The first significant thing to address here is that throughout the ’90s, Ellen Waverly was the President of the United States and earned herself a second term in office after she announced her homosexuality. After her time as President was up, who followed and took her place throughout the 2000s? Not George W. Bush, but Al Gore. That’s right, Al Gore, the environmentalist. Being a 1990s-2000s addict, I always wondered what life would’ve been like if Al Gore had been the President of the United States instead of George W. Bush, mostly because of his environmentalist philosophy and pursuits. Most of what I’ve seen him do in the show was mainly offscreen and relayed by Eli Hobson, who always took his calls and collaborated with him on propositions and courses of action for the space program.

 

Also, among the many major milestones of this timeline is that after the collaborative effort to establish the Happy Valley base on Mars, the USA and the Soviet Union’s alliance over the Space program improved significantly, to the point where Al Gore declared the Cold War over. Wow! It took them long enough to call it quits on the war effort. Unfortunately, however, suspicious actions throughout the Soviet Union suggested that the Cold War may have been far from over. The Soviet Union became a generally capitalist country after its alliance with the USA on the space program as part of the M7, displaying some democratic elements in its progression as a nation. However, this prompted the KGB to use forceful action on its citizens to re-enact Communism into the country by force after feeling like the USA’s democratic instincts started to course through Mother Russia’s bloodstream. It was one of the main conflicts going on with fellow Cosmonaut Svetlana, who, after a fight with another Cosmonaut over their ideological differences concerning Russia’s progression as a nation, was sent back to Earth to face trial for her onslaught on the other Cosmonaut.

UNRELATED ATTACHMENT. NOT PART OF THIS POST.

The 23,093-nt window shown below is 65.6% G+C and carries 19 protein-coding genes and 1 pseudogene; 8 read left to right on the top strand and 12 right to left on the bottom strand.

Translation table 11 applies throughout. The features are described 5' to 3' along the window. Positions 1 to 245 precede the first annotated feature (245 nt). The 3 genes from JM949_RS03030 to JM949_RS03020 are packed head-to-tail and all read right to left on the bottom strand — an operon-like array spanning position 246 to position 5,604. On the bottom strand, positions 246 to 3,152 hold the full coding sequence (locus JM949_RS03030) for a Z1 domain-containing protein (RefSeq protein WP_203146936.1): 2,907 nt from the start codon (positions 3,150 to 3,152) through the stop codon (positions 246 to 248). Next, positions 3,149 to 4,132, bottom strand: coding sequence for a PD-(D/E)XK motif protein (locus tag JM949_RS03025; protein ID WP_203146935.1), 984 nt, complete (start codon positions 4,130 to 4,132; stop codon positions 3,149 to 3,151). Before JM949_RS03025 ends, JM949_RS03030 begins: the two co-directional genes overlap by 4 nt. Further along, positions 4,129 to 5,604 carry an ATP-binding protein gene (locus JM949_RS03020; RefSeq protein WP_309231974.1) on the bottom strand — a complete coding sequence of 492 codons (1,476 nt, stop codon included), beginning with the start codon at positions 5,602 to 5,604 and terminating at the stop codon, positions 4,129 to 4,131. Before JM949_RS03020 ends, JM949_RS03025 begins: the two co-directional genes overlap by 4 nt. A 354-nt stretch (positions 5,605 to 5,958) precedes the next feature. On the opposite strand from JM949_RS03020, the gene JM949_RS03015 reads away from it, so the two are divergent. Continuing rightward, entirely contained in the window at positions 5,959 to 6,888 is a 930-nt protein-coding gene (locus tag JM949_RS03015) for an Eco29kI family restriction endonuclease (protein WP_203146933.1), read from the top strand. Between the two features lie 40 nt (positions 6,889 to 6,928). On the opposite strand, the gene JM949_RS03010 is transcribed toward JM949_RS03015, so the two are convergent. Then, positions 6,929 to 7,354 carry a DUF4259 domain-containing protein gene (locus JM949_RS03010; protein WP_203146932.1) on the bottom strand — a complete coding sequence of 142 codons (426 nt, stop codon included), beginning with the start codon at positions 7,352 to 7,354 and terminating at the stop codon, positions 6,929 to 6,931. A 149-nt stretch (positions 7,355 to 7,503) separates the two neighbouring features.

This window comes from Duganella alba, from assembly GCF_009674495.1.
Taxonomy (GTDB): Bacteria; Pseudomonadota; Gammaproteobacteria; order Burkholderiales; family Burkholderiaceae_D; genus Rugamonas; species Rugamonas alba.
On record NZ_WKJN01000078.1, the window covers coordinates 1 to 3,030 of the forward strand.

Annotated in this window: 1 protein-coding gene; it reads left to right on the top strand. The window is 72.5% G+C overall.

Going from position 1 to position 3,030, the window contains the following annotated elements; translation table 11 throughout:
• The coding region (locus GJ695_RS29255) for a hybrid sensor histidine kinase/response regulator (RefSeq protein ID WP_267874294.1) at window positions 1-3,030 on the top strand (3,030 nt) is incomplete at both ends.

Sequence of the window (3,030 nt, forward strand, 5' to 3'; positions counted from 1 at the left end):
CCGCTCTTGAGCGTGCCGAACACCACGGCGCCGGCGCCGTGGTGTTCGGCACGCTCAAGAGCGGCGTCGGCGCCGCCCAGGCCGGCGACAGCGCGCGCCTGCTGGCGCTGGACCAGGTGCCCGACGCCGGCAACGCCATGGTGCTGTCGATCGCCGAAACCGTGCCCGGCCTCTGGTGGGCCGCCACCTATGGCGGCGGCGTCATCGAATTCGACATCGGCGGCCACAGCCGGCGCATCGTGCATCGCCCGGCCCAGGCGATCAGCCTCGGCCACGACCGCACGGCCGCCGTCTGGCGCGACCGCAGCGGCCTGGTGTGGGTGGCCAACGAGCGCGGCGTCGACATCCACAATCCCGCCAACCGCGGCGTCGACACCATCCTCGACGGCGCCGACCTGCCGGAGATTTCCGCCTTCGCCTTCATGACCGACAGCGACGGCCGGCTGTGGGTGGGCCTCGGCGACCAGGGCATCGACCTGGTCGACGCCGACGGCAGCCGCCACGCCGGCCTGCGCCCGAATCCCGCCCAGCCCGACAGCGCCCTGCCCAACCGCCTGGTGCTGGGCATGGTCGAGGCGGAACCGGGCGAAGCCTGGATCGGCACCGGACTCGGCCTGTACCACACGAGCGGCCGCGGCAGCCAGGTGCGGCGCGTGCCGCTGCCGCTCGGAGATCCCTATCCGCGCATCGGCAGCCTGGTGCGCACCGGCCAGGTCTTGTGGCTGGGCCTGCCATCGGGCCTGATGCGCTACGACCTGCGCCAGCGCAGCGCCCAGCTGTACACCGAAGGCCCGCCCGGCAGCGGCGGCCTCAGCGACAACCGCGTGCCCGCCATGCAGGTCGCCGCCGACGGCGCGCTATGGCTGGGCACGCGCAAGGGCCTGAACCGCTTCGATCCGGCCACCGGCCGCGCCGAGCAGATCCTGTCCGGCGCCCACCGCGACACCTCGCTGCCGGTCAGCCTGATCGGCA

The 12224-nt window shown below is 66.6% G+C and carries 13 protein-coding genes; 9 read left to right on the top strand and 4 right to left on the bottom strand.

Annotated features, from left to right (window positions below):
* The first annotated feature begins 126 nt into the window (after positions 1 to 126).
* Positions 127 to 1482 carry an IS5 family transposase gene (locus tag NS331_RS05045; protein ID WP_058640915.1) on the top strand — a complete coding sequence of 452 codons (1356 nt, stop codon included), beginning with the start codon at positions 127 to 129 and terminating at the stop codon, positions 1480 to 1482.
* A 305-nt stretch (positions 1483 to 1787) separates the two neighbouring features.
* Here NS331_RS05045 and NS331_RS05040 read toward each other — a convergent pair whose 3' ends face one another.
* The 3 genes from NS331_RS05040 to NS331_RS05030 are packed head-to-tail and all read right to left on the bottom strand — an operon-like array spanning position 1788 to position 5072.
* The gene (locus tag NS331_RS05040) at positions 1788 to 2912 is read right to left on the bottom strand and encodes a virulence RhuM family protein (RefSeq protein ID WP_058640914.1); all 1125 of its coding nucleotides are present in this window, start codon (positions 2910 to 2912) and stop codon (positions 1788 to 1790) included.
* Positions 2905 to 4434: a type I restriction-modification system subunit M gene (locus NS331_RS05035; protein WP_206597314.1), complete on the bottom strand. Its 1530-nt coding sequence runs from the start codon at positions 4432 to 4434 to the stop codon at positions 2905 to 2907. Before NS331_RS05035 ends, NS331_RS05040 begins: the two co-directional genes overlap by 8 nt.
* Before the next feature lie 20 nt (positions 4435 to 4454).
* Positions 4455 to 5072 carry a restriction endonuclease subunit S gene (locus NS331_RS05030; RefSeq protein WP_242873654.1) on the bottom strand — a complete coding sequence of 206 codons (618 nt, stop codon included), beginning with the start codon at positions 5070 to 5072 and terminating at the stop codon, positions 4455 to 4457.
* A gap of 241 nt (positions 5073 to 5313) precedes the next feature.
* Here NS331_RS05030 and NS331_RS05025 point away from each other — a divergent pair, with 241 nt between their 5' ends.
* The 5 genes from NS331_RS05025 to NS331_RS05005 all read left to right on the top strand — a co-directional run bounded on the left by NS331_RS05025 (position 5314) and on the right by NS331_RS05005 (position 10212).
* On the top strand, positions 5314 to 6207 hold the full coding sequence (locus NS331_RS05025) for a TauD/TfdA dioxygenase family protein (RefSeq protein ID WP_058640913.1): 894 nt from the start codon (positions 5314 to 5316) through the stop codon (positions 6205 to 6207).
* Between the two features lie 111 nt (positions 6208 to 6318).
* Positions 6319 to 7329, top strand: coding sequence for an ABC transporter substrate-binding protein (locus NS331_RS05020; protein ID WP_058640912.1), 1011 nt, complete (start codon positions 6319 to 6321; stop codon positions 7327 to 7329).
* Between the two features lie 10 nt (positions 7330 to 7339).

However, for all this alternate timeline’s achievements with the Cold War in the early 2000s, I can’t help but wonder, did an equivalent of 9/11 ever occur in this timeline? Or did the most notorious example of terrorism occur with the NASA Space Center bombing in 1995? Because, to me, that reflects almost the general unfolding of the Oklahoma City bombing, also in 1995.